Jun. 12--VANCOUVER -- Bangkok's Suvarnabhumi Airport is profiting at the expense of airlines by abusing its monopoly status by imposing excessive landing and parking charges, the International Air Transport Association (IATA) claims.
The 650 delegates at IATA's 63rd annual general meeting, held last week in Vancouver, were told that Airports of Thailand Plc (AoT), along with airport operators in London and Paris, had added US$1.4 billion to carriers' bills last year.
The 260-member trade group categorised the trio as the top three raisers of airport costs, with the breakdowns of $499 million in incremental costs for Bangkok, $634 million for Paris and $188 million for London.
The meeting has also heard that the airport operators in Auckland, Sydney, Hong Kong, Seoul and Johannesburg have reaped profit margins of more than 40 percent, while airlines have seen their cost savings -- $1.9 billion last year -- diminished by the increased airport costs.
"This is outrageous and I will continue to embarrass them with facts and figures," said IATA director-general and CEO Giovanni Bisignani.
Last year, airports around the world added $1.97 billion to airlines' bills.
"Look at the financial results of airports. Clearly, it's a dream world for them but a nightmare for airlines that pay the bills," the IATA chief told airline executives from around the world.
He said numerous airports still operated as "happy monopolies".
While commercial discipline is the regulator for airlines, Mr Bisignani described airport regulators as "phantoms" as they don't control airport charges.
While welcoming the European Commission's plan to introduce a directive on airport pricing in Europe as a progress, the IATA chief said: "We do not need any more phantom regulators. We need a directive with real teeth".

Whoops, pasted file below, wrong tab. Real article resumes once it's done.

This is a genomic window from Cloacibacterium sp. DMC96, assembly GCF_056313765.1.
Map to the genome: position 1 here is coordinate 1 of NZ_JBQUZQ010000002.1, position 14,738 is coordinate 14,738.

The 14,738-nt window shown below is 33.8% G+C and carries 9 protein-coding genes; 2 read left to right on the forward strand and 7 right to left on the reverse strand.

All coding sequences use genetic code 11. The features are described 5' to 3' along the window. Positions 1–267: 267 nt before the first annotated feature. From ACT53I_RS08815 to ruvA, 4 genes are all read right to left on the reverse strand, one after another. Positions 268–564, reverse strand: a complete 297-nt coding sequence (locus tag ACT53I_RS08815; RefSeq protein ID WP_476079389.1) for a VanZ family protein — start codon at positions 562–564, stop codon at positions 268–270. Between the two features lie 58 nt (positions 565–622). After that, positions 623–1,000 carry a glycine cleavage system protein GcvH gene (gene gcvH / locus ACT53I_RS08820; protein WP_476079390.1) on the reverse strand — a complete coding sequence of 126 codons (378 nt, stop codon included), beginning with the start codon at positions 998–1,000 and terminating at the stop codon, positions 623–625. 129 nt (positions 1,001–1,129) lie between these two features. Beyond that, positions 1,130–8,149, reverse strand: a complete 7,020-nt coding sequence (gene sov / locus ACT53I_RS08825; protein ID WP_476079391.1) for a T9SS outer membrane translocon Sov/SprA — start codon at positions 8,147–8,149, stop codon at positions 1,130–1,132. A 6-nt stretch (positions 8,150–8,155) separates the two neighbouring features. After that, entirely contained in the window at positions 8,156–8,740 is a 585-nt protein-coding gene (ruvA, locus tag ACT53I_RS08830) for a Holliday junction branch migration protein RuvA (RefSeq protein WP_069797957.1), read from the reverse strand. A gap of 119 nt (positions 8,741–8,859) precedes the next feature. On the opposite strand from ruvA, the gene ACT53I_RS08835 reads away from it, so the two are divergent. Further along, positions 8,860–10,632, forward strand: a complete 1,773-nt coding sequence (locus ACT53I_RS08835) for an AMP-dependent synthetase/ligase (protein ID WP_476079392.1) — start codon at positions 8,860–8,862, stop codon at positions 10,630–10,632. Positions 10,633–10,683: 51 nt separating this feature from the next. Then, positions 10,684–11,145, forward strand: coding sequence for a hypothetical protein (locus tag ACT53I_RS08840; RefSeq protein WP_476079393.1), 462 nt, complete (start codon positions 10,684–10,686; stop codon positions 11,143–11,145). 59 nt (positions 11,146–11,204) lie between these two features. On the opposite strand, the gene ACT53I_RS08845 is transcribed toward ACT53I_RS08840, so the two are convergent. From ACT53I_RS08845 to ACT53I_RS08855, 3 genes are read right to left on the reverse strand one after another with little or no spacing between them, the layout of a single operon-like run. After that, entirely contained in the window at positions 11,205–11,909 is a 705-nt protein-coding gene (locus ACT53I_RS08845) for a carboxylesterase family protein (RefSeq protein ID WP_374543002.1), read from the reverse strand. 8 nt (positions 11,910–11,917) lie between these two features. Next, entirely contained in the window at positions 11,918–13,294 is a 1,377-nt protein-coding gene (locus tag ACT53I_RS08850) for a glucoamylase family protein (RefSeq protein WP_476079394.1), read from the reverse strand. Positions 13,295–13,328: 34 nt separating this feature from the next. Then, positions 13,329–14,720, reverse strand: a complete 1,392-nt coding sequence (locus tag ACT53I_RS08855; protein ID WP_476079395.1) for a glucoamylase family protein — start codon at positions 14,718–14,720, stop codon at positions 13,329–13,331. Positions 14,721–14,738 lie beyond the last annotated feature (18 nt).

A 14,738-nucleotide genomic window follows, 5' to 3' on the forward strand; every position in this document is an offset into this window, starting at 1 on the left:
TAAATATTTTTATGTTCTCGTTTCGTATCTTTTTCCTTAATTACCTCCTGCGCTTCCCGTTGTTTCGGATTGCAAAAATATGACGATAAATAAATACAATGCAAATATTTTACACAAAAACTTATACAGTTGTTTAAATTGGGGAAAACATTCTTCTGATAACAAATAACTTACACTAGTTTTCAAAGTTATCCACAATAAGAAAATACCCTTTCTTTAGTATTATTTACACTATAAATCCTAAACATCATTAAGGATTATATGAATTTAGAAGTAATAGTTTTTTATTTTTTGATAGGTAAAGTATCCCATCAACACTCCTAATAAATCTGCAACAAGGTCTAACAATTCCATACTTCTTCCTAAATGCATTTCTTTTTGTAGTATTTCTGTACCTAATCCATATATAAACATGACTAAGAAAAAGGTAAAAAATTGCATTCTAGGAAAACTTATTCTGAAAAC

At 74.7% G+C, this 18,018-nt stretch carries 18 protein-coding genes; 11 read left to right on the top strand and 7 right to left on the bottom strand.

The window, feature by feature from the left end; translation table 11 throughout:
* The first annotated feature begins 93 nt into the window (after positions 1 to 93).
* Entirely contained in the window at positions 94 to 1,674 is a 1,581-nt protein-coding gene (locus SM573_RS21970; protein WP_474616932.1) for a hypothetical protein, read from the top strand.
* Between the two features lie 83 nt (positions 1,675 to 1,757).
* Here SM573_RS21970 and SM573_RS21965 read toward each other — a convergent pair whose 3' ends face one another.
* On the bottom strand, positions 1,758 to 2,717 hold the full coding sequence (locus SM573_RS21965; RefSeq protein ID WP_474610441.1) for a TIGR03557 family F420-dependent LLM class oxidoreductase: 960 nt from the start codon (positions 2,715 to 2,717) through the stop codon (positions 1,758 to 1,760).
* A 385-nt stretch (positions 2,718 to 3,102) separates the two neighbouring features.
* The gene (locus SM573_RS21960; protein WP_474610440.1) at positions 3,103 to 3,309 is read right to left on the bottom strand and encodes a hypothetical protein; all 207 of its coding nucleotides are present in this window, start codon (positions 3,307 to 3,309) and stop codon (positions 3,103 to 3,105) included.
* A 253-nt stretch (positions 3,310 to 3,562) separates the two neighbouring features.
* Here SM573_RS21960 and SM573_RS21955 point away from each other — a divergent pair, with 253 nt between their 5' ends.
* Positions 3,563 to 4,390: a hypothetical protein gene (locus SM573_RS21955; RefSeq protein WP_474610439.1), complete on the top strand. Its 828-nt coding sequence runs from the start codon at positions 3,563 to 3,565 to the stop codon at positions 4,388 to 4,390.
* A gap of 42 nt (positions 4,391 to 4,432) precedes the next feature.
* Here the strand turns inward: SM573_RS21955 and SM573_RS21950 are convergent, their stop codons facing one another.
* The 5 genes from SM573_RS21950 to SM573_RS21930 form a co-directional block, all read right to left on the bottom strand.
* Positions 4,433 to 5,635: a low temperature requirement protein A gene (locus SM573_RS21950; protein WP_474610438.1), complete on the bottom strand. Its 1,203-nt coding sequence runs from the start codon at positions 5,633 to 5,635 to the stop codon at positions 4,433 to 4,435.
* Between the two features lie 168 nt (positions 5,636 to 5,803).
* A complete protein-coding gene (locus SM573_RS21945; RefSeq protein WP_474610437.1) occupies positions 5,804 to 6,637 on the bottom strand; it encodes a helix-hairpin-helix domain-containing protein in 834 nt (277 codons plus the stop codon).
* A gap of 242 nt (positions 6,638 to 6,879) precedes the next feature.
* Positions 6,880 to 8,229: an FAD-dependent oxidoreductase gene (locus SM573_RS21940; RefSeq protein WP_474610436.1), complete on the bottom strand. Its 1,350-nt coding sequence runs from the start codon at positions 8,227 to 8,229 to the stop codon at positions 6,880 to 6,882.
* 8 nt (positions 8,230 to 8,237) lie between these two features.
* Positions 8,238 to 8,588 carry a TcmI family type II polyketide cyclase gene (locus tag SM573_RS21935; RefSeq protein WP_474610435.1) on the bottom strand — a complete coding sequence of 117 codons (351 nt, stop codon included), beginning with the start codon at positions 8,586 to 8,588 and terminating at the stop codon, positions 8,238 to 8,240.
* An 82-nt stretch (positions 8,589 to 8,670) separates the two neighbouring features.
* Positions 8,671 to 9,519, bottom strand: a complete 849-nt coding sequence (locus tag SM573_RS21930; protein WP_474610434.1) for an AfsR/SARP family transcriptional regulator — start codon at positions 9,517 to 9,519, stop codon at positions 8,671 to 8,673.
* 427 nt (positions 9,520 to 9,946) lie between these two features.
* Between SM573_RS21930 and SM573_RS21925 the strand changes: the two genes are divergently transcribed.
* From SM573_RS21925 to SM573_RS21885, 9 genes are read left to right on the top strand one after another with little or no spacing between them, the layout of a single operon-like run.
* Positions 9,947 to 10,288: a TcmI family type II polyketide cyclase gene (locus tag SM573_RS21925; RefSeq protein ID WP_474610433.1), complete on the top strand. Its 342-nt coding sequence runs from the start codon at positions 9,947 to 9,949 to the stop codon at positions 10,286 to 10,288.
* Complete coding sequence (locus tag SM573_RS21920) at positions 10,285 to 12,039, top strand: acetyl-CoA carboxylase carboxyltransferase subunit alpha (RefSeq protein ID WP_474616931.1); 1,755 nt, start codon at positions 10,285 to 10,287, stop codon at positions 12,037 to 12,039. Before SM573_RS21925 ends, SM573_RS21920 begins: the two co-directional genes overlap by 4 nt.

However, the world's airlines had managed to achieve $863 million last year in savings from IATA's move to convince airports to reduce charges last year.
At the same time, IATA members also received $640 million in savings from air-navigation service providers.
But Mr Bisignani said there was still "a long way to go" for IATA to secure cost savings from airport operators and navigation service providers.
For two years, the Geneva-based organisation has battled in vain with AoT to prevent the "unjustified" 15 percent rise in landing and parking charges, which took effect in April this year.
Thailand's Transport Ministry and AoT have turned a deaf ear to IATA's repeated calls by arguing that despite the increase, the landing and parking fees at the Thai airport were still lower than at other leading airports in Asia, some temporary promotional campaigns aside.
IATA officials said the fee hike was not justifiable, as it did not give due consideration to the value offered to carriers in light of the fact that all the flaws, which had created a bad name for the Suvarnabhumi, had largely not been fixed.
In December 2005, Robert Milton, who served as IATA's chairman until mid-2006, called for members to stop flying to particularly egregious airport offenders.
However, the call by Mr Milton, who is also chairman and CEO of ACE Aviation Holdings, Air Canada's parent firm, did not translate into action.
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